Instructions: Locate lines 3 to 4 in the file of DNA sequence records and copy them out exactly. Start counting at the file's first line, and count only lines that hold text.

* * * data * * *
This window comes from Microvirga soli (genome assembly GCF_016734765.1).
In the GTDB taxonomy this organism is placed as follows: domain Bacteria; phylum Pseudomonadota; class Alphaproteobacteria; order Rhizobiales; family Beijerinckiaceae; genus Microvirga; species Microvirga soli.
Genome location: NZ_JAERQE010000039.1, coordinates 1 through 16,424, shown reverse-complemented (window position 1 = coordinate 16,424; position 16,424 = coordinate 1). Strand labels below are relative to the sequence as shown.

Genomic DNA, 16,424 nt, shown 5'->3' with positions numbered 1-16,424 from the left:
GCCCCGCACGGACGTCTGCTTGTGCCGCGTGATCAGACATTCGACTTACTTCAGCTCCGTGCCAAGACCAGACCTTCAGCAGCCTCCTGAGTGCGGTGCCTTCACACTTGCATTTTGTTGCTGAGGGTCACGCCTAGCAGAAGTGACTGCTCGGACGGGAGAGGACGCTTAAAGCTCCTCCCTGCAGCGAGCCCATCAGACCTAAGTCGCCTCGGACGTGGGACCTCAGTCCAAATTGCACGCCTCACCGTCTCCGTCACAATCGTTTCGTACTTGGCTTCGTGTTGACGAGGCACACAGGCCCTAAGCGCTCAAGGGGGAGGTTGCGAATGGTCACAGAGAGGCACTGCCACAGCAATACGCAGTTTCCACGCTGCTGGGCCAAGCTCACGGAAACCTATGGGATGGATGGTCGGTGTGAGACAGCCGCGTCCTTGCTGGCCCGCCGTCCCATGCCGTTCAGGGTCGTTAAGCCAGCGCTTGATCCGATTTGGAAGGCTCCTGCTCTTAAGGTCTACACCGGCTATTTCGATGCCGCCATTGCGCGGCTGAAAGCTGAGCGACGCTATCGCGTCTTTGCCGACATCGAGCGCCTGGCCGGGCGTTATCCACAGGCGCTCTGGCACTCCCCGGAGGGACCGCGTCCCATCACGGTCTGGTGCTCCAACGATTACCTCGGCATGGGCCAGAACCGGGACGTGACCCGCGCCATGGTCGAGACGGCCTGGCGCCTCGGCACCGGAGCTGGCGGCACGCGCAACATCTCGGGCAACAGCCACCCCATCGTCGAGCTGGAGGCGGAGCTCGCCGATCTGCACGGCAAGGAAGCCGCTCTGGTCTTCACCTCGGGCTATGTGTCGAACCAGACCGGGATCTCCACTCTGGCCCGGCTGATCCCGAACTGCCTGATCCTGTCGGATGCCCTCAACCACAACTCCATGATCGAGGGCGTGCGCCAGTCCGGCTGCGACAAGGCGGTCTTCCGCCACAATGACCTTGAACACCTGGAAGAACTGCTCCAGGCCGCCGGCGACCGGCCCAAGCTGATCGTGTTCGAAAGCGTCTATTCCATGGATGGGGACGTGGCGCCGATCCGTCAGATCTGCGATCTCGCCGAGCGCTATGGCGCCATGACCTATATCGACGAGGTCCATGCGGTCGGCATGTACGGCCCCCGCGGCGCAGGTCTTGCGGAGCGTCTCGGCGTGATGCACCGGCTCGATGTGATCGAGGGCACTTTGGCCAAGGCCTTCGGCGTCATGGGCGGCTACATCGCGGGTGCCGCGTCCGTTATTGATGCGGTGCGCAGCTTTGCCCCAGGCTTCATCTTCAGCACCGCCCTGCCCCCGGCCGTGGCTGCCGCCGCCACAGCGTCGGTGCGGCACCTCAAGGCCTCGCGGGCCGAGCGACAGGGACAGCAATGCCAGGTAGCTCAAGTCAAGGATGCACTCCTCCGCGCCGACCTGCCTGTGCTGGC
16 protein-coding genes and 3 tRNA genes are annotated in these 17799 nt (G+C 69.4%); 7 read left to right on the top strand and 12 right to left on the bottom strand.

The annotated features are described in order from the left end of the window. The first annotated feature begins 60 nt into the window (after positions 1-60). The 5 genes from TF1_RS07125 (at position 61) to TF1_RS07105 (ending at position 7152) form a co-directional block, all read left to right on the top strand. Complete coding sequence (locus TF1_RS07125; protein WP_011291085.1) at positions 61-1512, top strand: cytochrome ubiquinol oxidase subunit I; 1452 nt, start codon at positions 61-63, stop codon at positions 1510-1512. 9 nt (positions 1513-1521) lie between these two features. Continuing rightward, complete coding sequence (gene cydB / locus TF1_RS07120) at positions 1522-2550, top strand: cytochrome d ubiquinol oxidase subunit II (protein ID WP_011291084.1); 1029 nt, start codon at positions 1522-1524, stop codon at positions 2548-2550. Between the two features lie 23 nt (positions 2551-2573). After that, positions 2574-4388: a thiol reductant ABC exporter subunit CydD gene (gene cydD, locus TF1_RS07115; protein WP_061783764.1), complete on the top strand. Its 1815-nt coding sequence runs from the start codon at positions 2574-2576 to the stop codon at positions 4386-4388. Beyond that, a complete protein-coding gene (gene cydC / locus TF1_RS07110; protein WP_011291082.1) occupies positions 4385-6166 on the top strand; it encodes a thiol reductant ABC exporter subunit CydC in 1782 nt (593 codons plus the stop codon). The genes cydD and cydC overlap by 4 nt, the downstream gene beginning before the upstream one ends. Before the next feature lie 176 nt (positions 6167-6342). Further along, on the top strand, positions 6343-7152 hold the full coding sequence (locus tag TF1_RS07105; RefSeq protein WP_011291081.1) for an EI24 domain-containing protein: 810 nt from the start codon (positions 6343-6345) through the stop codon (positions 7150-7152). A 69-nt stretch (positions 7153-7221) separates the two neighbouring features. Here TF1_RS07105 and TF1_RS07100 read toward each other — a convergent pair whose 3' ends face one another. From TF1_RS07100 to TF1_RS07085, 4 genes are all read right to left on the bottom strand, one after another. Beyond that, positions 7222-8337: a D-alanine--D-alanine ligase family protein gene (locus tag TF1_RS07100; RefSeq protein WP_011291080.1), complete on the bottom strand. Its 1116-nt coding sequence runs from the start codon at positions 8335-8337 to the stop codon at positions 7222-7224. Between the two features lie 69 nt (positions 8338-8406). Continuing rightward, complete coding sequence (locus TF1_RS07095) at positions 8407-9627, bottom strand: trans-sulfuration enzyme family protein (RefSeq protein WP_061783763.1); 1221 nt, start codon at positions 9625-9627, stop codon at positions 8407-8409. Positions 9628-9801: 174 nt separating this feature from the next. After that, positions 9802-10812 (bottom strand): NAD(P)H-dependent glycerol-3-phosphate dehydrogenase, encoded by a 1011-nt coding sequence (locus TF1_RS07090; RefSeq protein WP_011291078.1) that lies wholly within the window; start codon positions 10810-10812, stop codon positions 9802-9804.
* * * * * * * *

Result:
Genome location: NZ_JAERQE010000039.1, coordinates 1 through 16,424, shown reverse-complemented (window position 1 = coordinate 16,424; position 16,424 = coordinate 1). Strand labels below are relative to the sequence as shown.

Genomic DNA, 16,424 nt, shown 5'->3' with positions numbered 1-16,424 from the left: